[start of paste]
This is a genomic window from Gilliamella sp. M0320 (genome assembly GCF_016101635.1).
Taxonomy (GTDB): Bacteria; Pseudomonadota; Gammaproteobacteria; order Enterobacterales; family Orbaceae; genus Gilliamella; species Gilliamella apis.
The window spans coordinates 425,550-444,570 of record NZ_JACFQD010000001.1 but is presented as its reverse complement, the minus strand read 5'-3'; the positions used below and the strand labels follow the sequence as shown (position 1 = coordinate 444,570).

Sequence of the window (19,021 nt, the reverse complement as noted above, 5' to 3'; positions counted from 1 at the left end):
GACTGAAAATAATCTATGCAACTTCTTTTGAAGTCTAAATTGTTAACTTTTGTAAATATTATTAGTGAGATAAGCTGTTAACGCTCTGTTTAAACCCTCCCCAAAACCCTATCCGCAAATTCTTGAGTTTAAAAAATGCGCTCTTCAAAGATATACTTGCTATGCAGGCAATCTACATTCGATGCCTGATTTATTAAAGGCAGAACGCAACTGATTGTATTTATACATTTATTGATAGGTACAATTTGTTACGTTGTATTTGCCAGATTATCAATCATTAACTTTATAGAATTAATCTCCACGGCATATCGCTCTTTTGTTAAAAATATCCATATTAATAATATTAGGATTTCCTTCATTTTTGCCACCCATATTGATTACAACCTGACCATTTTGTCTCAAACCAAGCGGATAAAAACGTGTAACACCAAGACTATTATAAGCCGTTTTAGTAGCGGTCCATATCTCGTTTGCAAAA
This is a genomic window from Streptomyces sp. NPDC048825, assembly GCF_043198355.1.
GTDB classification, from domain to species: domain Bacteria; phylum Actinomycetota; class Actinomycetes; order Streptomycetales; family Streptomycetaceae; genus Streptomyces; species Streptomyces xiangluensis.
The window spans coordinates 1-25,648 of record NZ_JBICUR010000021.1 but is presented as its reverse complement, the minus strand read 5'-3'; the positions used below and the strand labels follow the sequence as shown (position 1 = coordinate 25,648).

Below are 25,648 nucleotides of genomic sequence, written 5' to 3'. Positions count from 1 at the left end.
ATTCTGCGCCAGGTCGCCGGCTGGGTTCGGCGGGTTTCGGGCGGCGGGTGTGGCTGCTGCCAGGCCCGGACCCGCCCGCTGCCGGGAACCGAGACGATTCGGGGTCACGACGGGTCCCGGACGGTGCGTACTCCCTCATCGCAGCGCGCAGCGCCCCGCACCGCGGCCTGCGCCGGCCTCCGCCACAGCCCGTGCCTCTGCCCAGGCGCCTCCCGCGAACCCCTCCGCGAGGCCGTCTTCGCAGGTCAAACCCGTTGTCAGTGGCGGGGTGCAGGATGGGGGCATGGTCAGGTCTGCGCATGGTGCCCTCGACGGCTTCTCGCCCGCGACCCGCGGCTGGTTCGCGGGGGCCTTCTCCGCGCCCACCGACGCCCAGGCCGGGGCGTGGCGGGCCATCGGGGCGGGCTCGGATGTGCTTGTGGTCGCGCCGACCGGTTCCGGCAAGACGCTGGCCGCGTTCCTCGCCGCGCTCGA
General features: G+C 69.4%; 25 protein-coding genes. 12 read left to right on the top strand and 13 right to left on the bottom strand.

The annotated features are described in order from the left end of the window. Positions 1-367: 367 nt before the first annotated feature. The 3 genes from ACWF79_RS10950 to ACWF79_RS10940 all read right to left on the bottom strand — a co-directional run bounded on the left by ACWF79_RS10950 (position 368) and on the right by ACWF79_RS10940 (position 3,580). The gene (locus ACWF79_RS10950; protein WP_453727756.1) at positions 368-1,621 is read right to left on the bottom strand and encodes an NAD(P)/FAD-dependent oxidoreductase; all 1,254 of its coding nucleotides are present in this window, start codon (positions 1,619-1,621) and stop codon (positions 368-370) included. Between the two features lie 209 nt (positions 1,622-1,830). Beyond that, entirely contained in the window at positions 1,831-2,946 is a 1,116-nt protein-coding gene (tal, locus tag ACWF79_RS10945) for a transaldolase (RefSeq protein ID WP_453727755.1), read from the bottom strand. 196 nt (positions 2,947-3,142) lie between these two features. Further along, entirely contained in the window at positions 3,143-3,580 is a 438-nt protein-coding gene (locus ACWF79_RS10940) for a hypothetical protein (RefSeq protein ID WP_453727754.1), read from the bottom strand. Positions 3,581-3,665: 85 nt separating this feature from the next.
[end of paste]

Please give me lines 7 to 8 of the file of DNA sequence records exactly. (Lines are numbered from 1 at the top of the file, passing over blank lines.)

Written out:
GTDB classification, from domain to species: domain Bacteria; phylum Actinomycetota; class Actinomycetes; order Streptomycetales; family Streptomycetaceae; genus Streptomyces; species Streptomyces xiangluensis.
The window spans coordinates 1-25,648 of record NZ_JBICUR010000021.1 but is presented as its reverse complement, the minus strand read 5'-3'; the positions used below and the strand labels follow the sequence as shown (position 1 = coordinate 25,648).